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Combining Genetics and Brain MRI Can Aid in Predicting Risk Alzheimer’s Disease

This can provide valuable information both for drug trials and in the clinical setting

Simon Fraser University
Jul 01, 2022 | 2 min read

Simon Fraser University (SFU) researchers are studying how a combination of genetics and brain MRIs may be used to predict the chances of developing Alzheimer’s disease in the future.

In a newly published study, researchers from SFU’s Functional and Anatomical Imaging & Shape Analysis Lab (FAISAL) identified distinct properties of brain MRIs and genetics that impact the prediction of Dementia of Alzheimer’s Type, or DAT, for patients at various stages of the disease, then developed a biomarker that can help predict future conversion to DAT.

“Our findings reveal that while genetic features have lower predictive power than MRI features, combining both modalities can improve the performance in predicting the future conversion to DAT,” says study lead author Ghazal Mirabnahrazam, a research assistant currently completing a master’s degree in engineering science at SFU.

Dementia scores based on genetic data were shown to better predict future DAT progression in currently normal patients who will develop DAT at a later time, while MRI data, which reflects anatomical changes in the brain, was shown to better predict future DAT in those with mild cognitive impairment.

“In a clinical setting, clinicians can use our model to predict a quantitative score indicating the similarity between a subject's observed patterns based on MRI and genetic data at the time of clinical visit and DAT patterns,” says senior author Mirza Faisal Beg, a professor in SFU’s School of Engineering Science.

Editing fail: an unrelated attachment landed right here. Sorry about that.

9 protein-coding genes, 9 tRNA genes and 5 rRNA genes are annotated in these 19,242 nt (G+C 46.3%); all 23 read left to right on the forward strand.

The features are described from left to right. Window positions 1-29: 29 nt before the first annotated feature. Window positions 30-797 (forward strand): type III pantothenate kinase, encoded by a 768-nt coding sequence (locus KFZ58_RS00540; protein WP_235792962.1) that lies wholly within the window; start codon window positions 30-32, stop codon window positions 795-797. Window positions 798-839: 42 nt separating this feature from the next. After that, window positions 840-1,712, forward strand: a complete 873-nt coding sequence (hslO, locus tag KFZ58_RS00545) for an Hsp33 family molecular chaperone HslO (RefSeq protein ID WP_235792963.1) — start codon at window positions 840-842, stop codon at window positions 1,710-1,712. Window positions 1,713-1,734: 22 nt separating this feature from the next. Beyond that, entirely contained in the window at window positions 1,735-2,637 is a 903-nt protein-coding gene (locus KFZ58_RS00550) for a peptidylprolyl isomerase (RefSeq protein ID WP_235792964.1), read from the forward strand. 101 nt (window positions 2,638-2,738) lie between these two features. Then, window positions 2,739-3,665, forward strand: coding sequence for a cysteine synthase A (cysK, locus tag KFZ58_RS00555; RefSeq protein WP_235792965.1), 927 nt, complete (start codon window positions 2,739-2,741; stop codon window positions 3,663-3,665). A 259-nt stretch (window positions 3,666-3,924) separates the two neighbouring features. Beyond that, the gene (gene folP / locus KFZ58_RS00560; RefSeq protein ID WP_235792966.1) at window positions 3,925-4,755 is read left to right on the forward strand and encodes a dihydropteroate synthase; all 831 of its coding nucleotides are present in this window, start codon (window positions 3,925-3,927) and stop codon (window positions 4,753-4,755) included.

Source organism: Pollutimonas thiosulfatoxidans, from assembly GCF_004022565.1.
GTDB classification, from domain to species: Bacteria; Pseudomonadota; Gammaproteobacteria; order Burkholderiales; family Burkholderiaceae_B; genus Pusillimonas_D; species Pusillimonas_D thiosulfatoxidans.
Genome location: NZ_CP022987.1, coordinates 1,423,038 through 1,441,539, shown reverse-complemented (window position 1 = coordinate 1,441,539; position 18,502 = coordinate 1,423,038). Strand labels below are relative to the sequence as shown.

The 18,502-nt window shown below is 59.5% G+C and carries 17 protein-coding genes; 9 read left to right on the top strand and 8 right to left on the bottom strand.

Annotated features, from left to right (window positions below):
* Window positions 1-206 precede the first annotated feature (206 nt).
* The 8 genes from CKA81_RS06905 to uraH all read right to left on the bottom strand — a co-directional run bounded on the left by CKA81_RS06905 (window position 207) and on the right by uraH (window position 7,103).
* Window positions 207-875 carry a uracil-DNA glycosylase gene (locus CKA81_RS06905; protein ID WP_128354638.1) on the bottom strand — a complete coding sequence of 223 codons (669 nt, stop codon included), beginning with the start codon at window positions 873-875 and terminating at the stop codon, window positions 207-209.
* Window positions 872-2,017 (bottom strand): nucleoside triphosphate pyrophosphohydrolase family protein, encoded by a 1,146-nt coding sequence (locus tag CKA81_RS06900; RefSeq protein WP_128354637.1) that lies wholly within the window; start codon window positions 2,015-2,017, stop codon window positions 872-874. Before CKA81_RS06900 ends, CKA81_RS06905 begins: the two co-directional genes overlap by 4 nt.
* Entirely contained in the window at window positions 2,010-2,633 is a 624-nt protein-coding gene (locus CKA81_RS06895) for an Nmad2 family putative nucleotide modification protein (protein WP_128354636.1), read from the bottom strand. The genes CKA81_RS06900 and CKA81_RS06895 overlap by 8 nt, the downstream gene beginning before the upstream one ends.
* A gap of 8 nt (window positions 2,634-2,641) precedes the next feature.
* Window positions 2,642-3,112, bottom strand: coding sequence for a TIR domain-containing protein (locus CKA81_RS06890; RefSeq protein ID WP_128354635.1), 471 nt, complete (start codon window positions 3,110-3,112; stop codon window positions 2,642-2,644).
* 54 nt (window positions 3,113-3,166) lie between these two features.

“This is extremely useful, specifically at the MCI (mild cognitively impaired) stage in identifying those who will progress to DAT in the future. Being able to accurately estimate the chance of future conversion to DAT using only baseline information is extremely valuable because it provides practitioners with deep insight and enough time to plan appropriate care for each patient based on their probability of developing Alzheimer’s disease.”

“Furthermore, it can provide potentially critical information for drug trials and the development of preventative measures,” adds Beg. “This information can aid in the selection of the appropriate cohort of patients for clinical trials, which can lead to a more promising outcome.”

- This press release was originally published on the Simon Fraser University website